[Histonet] Histo Stories

Montina Van Meter Montina.VanMeter <@t> pbrc.edu
Thu Mar 11 12:34:36 CST 2010

My high school guidance counselor received a letter from Barbara
Hrapchak, co-author of "The Theory and Practice of Histotechnology and
director of the Ohio State University Hospital School of Histotechnology
in 1975.  I knew that I wanted to go into a scientific field that
involved dissection as I was interested in the physiological/biological
systems of different species.   Being so young (17), I didn't appreciate
how special and lucky that experience was with Barbara until years
later.  Our class (1976) consisted of four women from very different
walks of life and that was an education for me in itself, as I grew up
in a very rural community.  We each had our preference of activities in
the lab and mine was cutting.  I have always taken pride in being able
to produce a good section.  Barbara was a stickler for perfection and
cleanliness ("leaving the lab as if no one had been there").  I didn't
appreciate it then, but now find myself with the same expectations of
the people I train. Ironically, a few years later, Barbara became a
graduate student in the research department that I worked in at Ohio
State.  After graduating from histotechnology school, I spent the first
year in a clinical lab and realized I was better suited for the research
environment.  I spent the first ten years doing electron microscopy that
eventually was combined with immunohistochemistry involving spinal cord
injury research.  After twenty-six years, I moved to Louisiana and have
been involved with the entire process of experimental design, surgery,
perfusions, IHC and IF, confocal imaging and authorship.  My employers
continue to encourage me in that process and provide funds for me to
attend the state and national meetings every year.  It is truly a
win-win situation, as I  pick up so many worthwhile  pieces of
information that can make our histology remain on the cutting edge.  My
boss has often said, "he'll give me enough rope to hang myself".  In
translation that means I can do as much as I feel comfortable with in
doing the background research on procedures for the mechanism of
interest,  designing the protocols, writing the methods for publication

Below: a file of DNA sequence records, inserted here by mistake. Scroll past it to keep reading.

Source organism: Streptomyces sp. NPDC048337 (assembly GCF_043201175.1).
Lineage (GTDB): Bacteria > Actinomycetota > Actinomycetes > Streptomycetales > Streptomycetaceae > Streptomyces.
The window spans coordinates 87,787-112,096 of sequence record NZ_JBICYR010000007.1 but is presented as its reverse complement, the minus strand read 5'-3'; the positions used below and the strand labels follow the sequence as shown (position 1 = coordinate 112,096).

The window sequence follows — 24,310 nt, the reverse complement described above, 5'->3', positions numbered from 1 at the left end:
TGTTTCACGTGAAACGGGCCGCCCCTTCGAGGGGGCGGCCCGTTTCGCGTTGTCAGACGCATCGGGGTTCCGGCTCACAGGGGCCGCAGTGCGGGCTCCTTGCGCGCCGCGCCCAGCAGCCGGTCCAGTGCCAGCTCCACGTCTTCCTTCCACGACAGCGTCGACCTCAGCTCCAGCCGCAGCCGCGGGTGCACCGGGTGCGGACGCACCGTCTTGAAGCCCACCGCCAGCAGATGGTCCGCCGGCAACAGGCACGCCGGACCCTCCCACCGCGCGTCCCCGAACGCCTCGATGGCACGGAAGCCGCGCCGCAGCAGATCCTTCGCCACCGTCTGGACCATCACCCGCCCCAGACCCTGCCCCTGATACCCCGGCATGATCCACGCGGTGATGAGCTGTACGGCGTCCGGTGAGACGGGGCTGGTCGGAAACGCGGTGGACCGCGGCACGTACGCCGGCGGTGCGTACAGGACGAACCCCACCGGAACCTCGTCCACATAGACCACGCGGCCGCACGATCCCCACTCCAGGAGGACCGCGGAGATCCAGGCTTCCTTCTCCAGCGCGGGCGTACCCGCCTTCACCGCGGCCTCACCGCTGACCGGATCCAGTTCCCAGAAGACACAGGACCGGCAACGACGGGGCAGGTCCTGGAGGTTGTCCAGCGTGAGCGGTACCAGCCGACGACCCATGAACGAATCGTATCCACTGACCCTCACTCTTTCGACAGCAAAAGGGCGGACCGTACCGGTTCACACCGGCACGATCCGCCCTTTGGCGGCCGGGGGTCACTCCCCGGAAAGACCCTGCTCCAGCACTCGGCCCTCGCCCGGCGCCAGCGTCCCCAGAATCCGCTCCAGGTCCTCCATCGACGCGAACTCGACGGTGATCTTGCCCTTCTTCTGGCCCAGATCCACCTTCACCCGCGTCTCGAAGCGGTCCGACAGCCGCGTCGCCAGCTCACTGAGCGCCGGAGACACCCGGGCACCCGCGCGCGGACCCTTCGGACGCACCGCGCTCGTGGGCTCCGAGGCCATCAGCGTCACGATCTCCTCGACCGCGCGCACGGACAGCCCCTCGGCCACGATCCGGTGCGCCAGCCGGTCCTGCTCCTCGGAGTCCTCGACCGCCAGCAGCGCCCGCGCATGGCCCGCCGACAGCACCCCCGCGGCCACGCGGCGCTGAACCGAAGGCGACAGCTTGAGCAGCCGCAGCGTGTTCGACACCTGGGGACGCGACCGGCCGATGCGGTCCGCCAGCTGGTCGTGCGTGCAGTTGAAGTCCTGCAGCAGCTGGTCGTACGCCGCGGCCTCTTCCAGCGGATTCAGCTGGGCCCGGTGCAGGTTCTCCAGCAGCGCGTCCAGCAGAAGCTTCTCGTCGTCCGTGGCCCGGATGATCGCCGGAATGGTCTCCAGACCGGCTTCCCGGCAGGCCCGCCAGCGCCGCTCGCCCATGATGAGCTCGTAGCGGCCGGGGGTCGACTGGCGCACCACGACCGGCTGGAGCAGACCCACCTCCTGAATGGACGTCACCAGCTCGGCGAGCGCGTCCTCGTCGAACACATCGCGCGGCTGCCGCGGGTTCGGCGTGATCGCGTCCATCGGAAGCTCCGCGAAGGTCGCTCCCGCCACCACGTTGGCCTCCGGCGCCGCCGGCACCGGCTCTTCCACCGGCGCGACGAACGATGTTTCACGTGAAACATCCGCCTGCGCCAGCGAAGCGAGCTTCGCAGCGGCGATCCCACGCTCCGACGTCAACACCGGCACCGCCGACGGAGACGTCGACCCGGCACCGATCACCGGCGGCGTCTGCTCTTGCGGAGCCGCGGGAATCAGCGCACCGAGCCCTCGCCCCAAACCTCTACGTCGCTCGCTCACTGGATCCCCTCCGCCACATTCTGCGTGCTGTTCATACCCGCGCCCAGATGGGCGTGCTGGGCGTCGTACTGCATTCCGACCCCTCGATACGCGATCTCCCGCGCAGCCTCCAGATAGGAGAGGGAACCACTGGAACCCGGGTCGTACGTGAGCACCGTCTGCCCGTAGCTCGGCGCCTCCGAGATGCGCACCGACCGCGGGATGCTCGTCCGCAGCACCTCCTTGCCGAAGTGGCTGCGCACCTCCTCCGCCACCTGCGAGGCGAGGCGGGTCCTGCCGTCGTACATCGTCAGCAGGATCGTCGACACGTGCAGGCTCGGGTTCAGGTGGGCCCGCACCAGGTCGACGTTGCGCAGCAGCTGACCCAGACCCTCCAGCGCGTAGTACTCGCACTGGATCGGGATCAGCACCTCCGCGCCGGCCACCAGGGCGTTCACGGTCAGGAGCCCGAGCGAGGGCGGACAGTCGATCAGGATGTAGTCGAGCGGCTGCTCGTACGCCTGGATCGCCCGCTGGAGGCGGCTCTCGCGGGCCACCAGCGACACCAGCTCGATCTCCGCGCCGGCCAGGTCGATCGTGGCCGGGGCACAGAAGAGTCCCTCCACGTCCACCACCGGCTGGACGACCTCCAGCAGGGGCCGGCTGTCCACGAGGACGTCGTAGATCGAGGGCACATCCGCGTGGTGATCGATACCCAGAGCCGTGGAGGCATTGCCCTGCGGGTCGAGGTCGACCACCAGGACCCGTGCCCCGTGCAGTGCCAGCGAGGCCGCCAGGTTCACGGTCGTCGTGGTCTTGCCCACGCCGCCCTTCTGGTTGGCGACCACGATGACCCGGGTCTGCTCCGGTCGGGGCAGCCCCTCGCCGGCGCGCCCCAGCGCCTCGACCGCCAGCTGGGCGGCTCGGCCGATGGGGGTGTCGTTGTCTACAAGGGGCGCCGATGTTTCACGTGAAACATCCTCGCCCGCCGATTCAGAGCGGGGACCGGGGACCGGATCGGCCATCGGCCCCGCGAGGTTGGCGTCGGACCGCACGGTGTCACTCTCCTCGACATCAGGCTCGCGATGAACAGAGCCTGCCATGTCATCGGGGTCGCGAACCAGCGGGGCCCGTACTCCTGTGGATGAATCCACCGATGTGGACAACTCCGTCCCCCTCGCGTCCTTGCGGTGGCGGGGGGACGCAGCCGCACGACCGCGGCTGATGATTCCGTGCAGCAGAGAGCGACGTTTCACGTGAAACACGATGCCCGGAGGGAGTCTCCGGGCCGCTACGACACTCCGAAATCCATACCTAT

and troubleshooting if necessary.  Those of us in animal research have
learned that troubleshooting is a major part of your day when doing
immunohistochemistry.  After thirty-four years in Histology I continue
to learn new and exciting methods and it was all because of a letter
sent from Barbara, trying to incite interest in the field of
Histotechnology among high school students.  Inviting high school
students to our state and national meetings is a wonderful advertisement
for our field.  Hopefully, we can encourage a new generation to enter
into this wonderful vocation.  Sadly, we lost Barbara to cervical cancer
in 1991 at the young age of forty-six.  She was totally committed to the
field of Histotechnology and I owe my career to her insistence of
perfection in obtaining the optimal histological diagnosis for the



Montina J. Van Meter, HT (ASCP)
Lab Manager
Autonomic Neuroscience
Pennington Biomedical Research Center
6400 Perkins Rd.
Baton Rouge, LA  70791

-----Original Message-----
From: histonet-bounces <@t> lists.utsouthwestern.edu
[mailto:histonet-bounces <@t> lists.utsouthwestern.edu] On Behalf Of Breeden,
Sent: Thursday, March 11, 2010 7:09 AM
To: histonet
Subject: [Histonet] Histo Stories

Thanks to everyone that sent their Story of How I Ended Up Doing This
Histology Thing!  I have gotten 50 or more replies!  The one thing that
strikes me is how many of us went into this profession without a clue!
With all the opportunities to recruit future histologists, this
Histology Day idea is a good start. On the original subject, I'm
planning to make one document out of all the replies and - WITH
PERMISSION - attach your name to the answers.  If you do NOT want your
submission listed because you want to remain anonymous, you must let me
know ASAP.  Send to: nmhisto <@t> comcast.net.  Thanks for your stories!


Sally Breeden, HT(ASCP)

NM Dept. of Agriculture

Veterinary Diagnostic Services

PO Box 4700

Albuquerque, NM  87106



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